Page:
Dismiss Notice
Join Physics Forums Today!
The friendliest, high quality science and math community on the planet! Everyone who loves science is here!

Inverse chinese remainder theorem

  1. Feb 27, 2004 #1
    hi all im new on the forum

    I wonder if is possible to find a method that proofs that a number IS NOT a solution of a set of congruences
    Maybe using the chinese remainder theorem??

    best regards
  2. jcsd
  3. Feb 27, 2004 #2
    Well, simply plugging in the number in the congruences and seeing it they become true should work, right?
  4. Feb 27, 2004 #3

    thats a solution

    but i was thinking in other possibility, a mathematical condition
    involving the gcd or MCM, for example

    im sure that it exists but i dont know how to probe that
  5. Feb 27, 2004 #4


    User Avatar
    Staff Emeritus
    Science Advisor
    Gold Member

    I can't imagine any way that could be simpler than plugging your number into the equation.

    Is there something unusual about your problem that this is not a desirable technique?
  6. Feb 27, 2004 #5

    this method is disadvantageous when you have a big number , or a big number of congruences to check

    And suppose we want to know all the numbers that dont fit anyone of a set of congruences

    In this case, clearly we need a more analytical method
  7. Feb 27, 2004 #6


    User Avatar
    Staff Emeritus
    Science Advisor
    Gold Member

    I don't see why.

    Anyways, it seems that what you really want to do is to spend a lot of time precomputing information about a system of congruences so that, in the future, you can tell quickly if a number satisfies the system.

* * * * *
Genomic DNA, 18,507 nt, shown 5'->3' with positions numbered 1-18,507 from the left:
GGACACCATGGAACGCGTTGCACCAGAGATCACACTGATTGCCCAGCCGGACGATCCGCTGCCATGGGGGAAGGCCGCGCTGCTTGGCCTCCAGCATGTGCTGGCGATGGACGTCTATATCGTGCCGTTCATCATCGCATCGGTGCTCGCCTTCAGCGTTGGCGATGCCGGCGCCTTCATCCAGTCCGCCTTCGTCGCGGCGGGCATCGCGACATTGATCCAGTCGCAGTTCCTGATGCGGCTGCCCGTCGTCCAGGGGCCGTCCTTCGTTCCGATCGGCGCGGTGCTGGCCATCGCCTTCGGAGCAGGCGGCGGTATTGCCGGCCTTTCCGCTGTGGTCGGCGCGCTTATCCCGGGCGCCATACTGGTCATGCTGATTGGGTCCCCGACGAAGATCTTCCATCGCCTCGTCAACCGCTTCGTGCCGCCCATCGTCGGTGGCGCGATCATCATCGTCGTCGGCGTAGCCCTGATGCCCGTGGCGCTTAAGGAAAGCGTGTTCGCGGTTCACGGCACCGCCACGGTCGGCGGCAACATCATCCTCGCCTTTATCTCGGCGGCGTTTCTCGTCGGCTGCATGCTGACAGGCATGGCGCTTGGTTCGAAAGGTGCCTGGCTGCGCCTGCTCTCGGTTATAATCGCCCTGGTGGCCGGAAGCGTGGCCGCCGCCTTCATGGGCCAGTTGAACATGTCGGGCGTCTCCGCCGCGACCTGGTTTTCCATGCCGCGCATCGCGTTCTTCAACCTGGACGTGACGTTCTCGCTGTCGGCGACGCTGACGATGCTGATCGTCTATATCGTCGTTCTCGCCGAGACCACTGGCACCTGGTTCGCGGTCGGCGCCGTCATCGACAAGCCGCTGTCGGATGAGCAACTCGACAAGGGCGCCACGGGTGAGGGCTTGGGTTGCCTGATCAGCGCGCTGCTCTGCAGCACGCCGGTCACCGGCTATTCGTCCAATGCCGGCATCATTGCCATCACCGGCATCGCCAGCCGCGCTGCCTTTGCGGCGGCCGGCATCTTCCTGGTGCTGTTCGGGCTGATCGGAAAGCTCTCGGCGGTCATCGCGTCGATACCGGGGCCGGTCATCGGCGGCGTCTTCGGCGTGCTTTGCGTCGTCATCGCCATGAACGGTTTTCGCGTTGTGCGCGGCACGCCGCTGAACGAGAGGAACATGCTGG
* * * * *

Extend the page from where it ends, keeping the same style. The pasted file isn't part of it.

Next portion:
The easiest way I can imagine to do this is to simply solve the system of congruences, and then your test is simply comparing a given number to the solution.

    e.g. if the system was

    3x = 4 (mod 5)
    x = 7 (mod 11)

    The solution is

    x = 18 (mod 55)

    So for any given integer n, you simply check if n = 18 (mod 55).
  8. Feb 27, 2004 #7

    No, i think is wrong

    for example

    X = 2 (mod 3)

    X = 3 (mod 5)

    the answer is X = 8 (mod 15)

    Now i check the num 11 that doesnt fit the last congruence
    but 11 fits the first

    so its not a sufficient proof
  9. Feb 27, 2004 #8

    This math is new to me. How do you obtain x = 18 (mod 55)?
  10. Feb 27, 2004 #9


    User Avatar
    Staff Emeritus
    Science Advisor
    Gold Member

    Ok, so you want integers that satisfy none of the congruences.

    Again, I cannot divine a better method than simply plugging the integer into each of the congruences.

    You could achieve some speed-up, possibly, by computing a divisibility test for each of your moduli. Or, better yet, make a giant array whose length is equal to the LCM of all the moduli, and store "true" and "false" for each entry.

    Loren: The problem is small enough that I did it by trial and error. :smile: In general, you can use the Chinese Remainder theorem.
  11. Jul 6, 2004 #10
    There is a unique answer.

    According to the Chinese Remainder Theorem if we have moduli X,Y,Z...which have no common factor, then a specific congruent solution is unique up to multiples of XYZ...

    Proof: Let us suppose that W == r, Mod X, W==m Mod Y, W == s Mod Z....etc. And some other number T also satisifies the same set of congruences. If W is not T, consider W-T = A. If we look at the set of congruences we find: W-T = A == 0 Mod X, Y, Z...since W and T have the same residues in that system.

    So we find that A is divisible by X, Y, Z, etc....and so A ==0 Mod XYZ...

    This means A = KXYZ...., where K is an integer. Thus a solution to the Chinese Remainder problem is unique up to the product of the relatively prime moduli.

    PS It might be added that uiqueness would not work in the following situation:

    X==0 Mod 2, X==2 Mod 8, X==10 Mod 16. Thus X = 10 works in all three cases, but the product of the modulli is 256, while X=26 also works!
    Last edited: Jul 6, 2004
Share this great discussion with others via Reddit, Google+, Twitter, or Facebook